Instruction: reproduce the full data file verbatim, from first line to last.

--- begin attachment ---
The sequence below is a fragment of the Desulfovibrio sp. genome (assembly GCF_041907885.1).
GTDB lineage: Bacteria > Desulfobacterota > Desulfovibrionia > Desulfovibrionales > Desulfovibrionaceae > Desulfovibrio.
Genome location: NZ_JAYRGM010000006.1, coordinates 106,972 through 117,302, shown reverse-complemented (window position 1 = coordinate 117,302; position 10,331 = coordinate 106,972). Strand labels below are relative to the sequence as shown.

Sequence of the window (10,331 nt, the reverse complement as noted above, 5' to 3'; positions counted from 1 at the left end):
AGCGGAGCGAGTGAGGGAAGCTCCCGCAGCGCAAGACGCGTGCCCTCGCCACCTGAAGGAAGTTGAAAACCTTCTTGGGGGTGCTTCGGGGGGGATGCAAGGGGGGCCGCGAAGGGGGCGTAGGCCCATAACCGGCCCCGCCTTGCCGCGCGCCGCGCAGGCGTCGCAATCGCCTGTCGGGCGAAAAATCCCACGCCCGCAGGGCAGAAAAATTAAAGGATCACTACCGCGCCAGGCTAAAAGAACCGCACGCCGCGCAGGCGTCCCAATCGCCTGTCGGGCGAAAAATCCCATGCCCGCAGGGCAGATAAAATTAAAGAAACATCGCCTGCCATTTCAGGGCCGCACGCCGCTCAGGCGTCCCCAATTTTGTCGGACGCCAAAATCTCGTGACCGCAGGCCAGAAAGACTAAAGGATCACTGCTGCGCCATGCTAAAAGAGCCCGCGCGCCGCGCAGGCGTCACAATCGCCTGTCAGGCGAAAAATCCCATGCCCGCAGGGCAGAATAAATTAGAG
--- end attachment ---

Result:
The sequence below is a fragment of the Desulfovibrio sp. genome (assembly GCF_041907885.1).
GTDB lineage: Bacteria > Desulfobacterota > Desulfovibrionia > Desulfovibrionales > Desulfovibrionaceae > Desulfovibrio.
Genome location: NZ_JAYRGM010000006.1, coordinates 106,972 through 117,302, shown reverse-complemented (window position 1 = coordinate 117,302; position 10,331 = coordinate 106,972). Strand labels below are relative to the sequence as shown.

Sequence of the window (10,331 nt, the reverse complement as noted above, 5' to 3'; positions counted from 1 at the left end):
AGCGGAGCGAGTGAGGGAAGCTCCCGCAGCGCAAGACGCGTGCCCTCGCCACCTGAAGGAAGTTGAAAACCTTCTTGGGGGTGCTTCGGGGGGGATGCAAGGGGGGCCGCGAAGGGGGCGTAGGCCCATAACCGGCCCCGCCTTGCCGCGCGCCGCGCAGGCGTCGCAATCGCCTGTCGGGCGAAAAATCCCACGCCCGCAGGGCAGAAAAATTAAAGGATCACTACCGCGCCAGGCTAAAAGAACCGCACGCCGCGCAGGCGTCCCAATCGCCTGTCGGGCGAAAAATCCCATGCCCGCAGGGCAGATAAAATTAAAGAAACATCGCCTGCCATTTCAGGGCCGCACGCCGCTCAGGCGTCCCCAATTTTGTCGGACGCCAAAATCTCGTGACCGCAGGCCAGAAAGACTAAAGGATCACTGCTGCGCCATGCTAAAAGAGCCCGCGCGCCGCGCAGGCGTCACAATCGCCTGTCAGGCGAAAAATCCCATGCCCGCAGGGCAGAATAAATTAGAG